Expect, accept discomfort in a society of differing perspectives

Illustration by Alvaro Baez.
Illustration by Alvaro Baez.

This summer, I spent a month working as the office coordinator at a music camp I attended as a child. I was excited to learn that we were presenting a class called Social Justice in Jazz, in which students discussed stereotypes in the context of jazz music (women don’t like long solos; white people over-intellectualize music) and gained tools to help them talk about sensitive topics like race, gender and sexual identity. “Speak your truth” and “expect and accept discomfort” were some of these tools.

Expect and accept discomfort – discomfort is one of the things we avoid at all costs. We surround ourselves with people who reinforce our opinions because validating differing philosophies and perspectives makes us re-evaluate our own, and that is uncomfortable.

Evading discomfort does wonders for one’s ego, but it doesn’t teach us anything.

This was the goal of the Social Justice in Jazz class: to open the floor to every student who wanted to speak his, her or their truth, leaving individuals with a better understanding of what music could be when we saw each other as whole, complex and legitimate beings.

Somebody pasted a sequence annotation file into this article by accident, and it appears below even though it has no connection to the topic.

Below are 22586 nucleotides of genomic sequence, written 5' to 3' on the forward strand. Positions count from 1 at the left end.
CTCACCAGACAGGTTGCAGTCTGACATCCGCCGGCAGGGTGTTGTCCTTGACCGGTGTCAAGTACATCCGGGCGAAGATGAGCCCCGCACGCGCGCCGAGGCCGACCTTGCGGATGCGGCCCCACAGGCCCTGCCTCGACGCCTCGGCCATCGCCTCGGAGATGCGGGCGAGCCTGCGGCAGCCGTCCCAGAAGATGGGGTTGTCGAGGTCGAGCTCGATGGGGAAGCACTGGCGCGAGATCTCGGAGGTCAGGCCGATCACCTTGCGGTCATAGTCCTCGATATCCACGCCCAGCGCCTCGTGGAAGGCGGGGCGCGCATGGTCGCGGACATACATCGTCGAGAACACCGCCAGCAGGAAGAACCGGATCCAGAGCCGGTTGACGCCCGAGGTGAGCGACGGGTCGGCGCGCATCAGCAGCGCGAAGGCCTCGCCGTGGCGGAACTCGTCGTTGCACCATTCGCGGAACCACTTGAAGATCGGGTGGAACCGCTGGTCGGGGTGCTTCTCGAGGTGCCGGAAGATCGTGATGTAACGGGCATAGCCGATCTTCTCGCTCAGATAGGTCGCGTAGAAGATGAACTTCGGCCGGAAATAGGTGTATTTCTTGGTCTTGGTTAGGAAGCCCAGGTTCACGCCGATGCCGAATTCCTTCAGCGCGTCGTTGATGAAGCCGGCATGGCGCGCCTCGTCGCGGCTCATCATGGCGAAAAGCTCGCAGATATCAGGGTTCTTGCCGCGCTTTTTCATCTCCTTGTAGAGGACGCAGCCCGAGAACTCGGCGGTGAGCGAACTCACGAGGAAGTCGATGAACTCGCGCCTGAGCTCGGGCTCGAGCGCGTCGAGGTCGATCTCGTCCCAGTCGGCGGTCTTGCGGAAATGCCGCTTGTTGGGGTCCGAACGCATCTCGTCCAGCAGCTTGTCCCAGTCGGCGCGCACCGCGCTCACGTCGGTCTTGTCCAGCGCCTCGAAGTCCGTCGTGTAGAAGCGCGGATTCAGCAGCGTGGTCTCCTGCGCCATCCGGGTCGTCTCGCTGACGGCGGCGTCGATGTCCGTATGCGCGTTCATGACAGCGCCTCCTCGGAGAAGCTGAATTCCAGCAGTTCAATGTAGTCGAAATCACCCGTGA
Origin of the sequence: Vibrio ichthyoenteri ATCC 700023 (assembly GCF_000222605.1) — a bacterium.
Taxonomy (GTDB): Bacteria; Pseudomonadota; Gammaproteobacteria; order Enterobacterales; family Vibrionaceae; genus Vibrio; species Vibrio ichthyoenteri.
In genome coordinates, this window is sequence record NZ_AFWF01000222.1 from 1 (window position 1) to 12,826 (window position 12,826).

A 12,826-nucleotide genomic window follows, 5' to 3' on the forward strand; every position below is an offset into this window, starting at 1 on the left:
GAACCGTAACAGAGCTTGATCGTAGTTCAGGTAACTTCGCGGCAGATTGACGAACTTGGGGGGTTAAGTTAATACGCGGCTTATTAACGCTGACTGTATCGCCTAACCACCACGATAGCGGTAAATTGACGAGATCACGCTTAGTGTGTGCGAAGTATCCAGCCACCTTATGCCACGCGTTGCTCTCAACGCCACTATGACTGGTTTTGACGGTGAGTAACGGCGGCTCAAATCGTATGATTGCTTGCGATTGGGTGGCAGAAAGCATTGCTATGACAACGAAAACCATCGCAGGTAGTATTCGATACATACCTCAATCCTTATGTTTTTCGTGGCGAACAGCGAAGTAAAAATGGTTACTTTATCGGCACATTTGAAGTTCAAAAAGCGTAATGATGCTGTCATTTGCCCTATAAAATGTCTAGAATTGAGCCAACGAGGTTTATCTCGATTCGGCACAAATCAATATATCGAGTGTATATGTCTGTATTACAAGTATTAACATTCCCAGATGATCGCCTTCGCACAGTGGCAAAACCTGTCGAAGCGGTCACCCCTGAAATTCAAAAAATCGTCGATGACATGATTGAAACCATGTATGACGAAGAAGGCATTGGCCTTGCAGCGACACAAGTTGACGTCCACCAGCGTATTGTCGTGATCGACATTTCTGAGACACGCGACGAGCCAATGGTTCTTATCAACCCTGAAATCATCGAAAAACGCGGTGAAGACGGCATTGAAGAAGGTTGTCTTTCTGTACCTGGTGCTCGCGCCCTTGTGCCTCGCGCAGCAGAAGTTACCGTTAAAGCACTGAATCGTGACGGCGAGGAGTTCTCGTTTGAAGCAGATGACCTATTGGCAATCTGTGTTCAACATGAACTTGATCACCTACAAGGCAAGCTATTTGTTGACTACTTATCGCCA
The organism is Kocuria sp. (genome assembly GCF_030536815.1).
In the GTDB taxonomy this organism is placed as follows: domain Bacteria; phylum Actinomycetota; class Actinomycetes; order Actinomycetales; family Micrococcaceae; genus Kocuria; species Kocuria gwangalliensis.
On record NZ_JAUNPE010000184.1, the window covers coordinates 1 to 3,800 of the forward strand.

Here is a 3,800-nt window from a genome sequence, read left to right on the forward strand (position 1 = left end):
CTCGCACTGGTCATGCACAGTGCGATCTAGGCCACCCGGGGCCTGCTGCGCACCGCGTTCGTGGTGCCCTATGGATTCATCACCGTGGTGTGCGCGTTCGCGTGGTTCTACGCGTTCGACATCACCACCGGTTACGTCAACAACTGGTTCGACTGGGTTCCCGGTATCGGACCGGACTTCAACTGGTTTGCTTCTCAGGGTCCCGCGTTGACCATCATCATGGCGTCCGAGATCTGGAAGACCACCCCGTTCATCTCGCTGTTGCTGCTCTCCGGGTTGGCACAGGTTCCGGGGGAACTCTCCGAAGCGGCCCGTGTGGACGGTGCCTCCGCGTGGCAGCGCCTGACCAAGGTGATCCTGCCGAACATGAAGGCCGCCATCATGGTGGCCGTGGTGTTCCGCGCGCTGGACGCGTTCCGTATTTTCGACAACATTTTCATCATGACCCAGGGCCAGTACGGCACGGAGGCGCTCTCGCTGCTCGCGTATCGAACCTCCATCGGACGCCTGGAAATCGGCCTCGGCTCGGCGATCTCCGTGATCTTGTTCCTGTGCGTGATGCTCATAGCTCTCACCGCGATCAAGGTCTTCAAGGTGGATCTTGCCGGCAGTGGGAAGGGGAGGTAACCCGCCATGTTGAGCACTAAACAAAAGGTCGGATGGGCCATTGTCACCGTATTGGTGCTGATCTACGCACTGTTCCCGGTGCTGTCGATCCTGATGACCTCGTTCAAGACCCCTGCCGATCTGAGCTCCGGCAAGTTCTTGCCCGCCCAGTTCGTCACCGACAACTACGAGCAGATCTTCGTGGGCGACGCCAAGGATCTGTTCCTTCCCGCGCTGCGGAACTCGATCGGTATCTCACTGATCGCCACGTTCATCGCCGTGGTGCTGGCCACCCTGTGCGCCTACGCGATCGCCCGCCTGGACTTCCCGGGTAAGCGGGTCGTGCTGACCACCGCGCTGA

Some people did not share this belief. Before the social justice class even ended, I received a phone call from a mother who asserted that we were “indoctrinating” her son with a “liberal agenda,” that this class has nothing to do with music and her son doesn’t hate anybody; why do we think he hates people?

I was bewildered. I wanted to shout “Good!” when she told me her son felt excluded, probably for the first time in his life. How desperately I wanted to explain that jazz came about in response to and in protest of intolerance and racism that permeates our country. I wanted to tell her that I am the only woman in my major, and even though I embrace that now, I would have given anything to have someone tell my younger self that my experiences in this male-dominated field were valid and teach me to be comfortable sharing them.

But my job was not to say those things. It was to listen. So I did, and the conversation never left the realm of polite civility. As I left the office that day, still rattled from that conversation, I passed a group of campers talking about the social justice class.

“It was … interesting,” one of them said slowly. “But good.”

It wasn’t a resounding endorsement, but in the silence between the words one could hear the sound of newly-formed gears beginning to turn.

Mackenzie Karbon is a junior majoring in jazz performance. Her column, Here’s That Rainy Day, normally runs the first Tuesday of each month.